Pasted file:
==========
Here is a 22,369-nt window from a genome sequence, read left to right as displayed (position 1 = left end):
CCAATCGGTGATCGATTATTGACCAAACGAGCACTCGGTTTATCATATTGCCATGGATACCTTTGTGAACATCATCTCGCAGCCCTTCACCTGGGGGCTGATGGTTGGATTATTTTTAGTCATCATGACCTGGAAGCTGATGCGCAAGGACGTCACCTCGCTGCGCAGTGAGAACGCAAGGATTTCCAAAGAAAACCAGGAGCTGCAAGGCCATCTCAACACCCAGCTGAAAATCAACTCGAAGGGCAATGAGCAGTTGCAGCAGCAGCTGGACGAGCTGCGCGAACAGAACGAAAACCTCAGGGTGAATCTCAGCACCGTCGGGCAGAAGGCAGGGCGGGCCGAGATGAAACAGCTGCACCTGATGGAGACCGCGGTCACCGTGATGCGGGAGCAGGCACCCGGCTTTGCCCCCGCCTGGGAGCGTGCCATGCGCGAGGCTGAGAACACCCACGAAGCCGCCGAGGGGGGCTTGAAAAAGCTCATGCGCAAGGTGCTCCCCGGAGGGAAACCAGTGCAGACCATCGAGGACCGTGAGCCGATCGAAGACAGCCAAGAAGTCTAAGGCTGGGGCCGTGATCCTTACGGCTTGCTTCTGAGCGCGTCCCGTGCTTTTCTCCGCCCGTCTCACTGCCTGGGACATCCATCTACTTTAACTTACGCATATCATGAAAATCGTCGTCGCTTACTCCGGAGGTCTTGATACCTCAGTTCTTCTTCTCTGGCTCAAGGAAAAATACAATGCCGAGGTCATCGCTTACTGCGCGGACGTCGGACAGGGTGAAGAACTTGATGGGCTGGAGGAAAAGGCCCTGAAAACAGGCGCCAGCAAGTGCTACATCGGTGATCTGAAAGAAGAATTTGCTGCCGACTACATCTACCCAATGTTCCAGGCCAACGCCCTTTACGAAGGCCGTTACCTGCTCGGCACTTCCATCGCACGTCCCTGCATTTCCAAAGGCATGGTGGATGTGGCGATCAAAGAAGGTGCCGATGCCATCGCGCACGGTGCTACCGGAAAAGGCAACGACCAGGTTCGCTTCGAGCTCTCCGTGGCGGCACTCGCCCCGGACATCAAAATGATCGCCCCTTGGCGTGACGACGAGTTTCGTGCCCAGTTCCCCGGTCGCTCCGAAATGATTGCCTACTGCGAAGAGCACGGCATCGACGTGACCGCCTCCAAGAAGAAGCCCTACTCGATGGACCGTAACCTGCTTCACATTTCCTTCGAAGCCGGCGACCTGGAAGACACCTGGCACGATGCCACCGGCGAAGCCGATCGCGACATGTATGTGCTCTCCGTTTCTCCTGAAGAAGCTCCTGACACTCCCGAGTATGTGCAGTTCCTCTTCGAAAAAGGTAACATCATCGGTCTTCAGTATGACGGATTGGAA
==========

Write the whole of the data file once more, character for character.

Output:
Here is a 22,369-nt window from a genome sequence, read left to right as displayed (position 1 = left end):
CCAATCGGTGATCGATTATTGACCAAACGAGCACTCGGTTTATCATATTGCCATGGATACCTTTGTGAACATCATCTCGCAGCCCTTCACCTGGGGGCTGATGGTTGGATTATTTTTAGTCATCATGACCTGGAAGCTGATGCGCAAGGACGTCACCTCGCTGCGCAGTGAGAACGCAAGGATTTCCAAAGAAAACCAGGAGCTGCAAGGCCATCTCAACACCCAGCTGAAAATCAACTCGAAGGGCAATGAGCAGTTGCAGCAGCAGCTGGACGAGCTGCGCGAACAGAACGAAAACCTCAGGGTGAATCTCAGCACCGTCGGGCAGAAGGCAGGGCGGGCCGAGATGAAACAGCTGCACCTGATGGAGACCGCGGTCACCGTGATGCGGGAGCAGGCACCCGGCTTTGCCCCCGCCTGGGAGCGTGCCATGCGCGAGGCTGAGAACACCCACGAAGCCGCCGAGGGGGGCTTGAAAAAGCTCATGCGCAAGGTGCTCCCCGGAGGGAAACCAGTGCAGACCATCGAGGACCGTGAGCCGATCGAAGACAGCCAAGAAGTCTAAGGCTGGGGCCGTGATCCTTACGGCTTGCTTCTGAGCGCGTCCCGTGCTTTTCTCCGCCCGTCTCACTGCCTGGGACATCCATCTACTTTAACTTACGCATATCATGAAAATCGTCGTCGCTTACTCCGGAGGTCTTGATACCTCAGTTCTTCTTCTCTGGCTCAAGGAAAAATACAATGCCGAGGTCATCGCTTACTGCGCGGACGTCGGACAGGGTGAAGAACTTGATGGGCTGGAGGAAAAGGCCCTGAAAACAGGCGCCAGCAAGTGCTACATCGGTGATCTGAAAGAAGAATTTGCTGCCGACTACATCTACCCAATGTTCCAGGCCAACGCCCTTTACGAAGGCCGTTACCTGCTCGGCACTTCCATCGCACGTCCCTGCATTTCCAAAGGCATGGTGGATGTGGCGATCAAAGAAGGTGCCGATGCCATCGCGCACGGTGCTACCGGAAAAGGCAACGACCAGGTTCGCTTCGAGCTCTCCGTGGCGGCACTCGCCCCGGACATCAAAATGATCGCCCCTTGGCGTGACGACGAGTTTCGTGCCCAGTTCCCCGGTCGCTCCGAAATGATTGCCTACTGCGAAGAGCACGGCATCGACGTGACCGCCTCCAAGAAGAAGCCCTACTCGATGGACCGTAACCTGCTTCACATTTCCTTCGAAGCCGGCGACCTGGAAGACACCTGGCACGATGCCACCGGCGAAGCCGATCGCGACATGTATGTGCTCTCCGTTTCTCCTGAAGAAGCTCCTGACACTCCCGAGTATGTGCAGTTCCTCTTCGAAAAAGGTAACATCATCGGTCTTCAGTATGACGGATTGGAA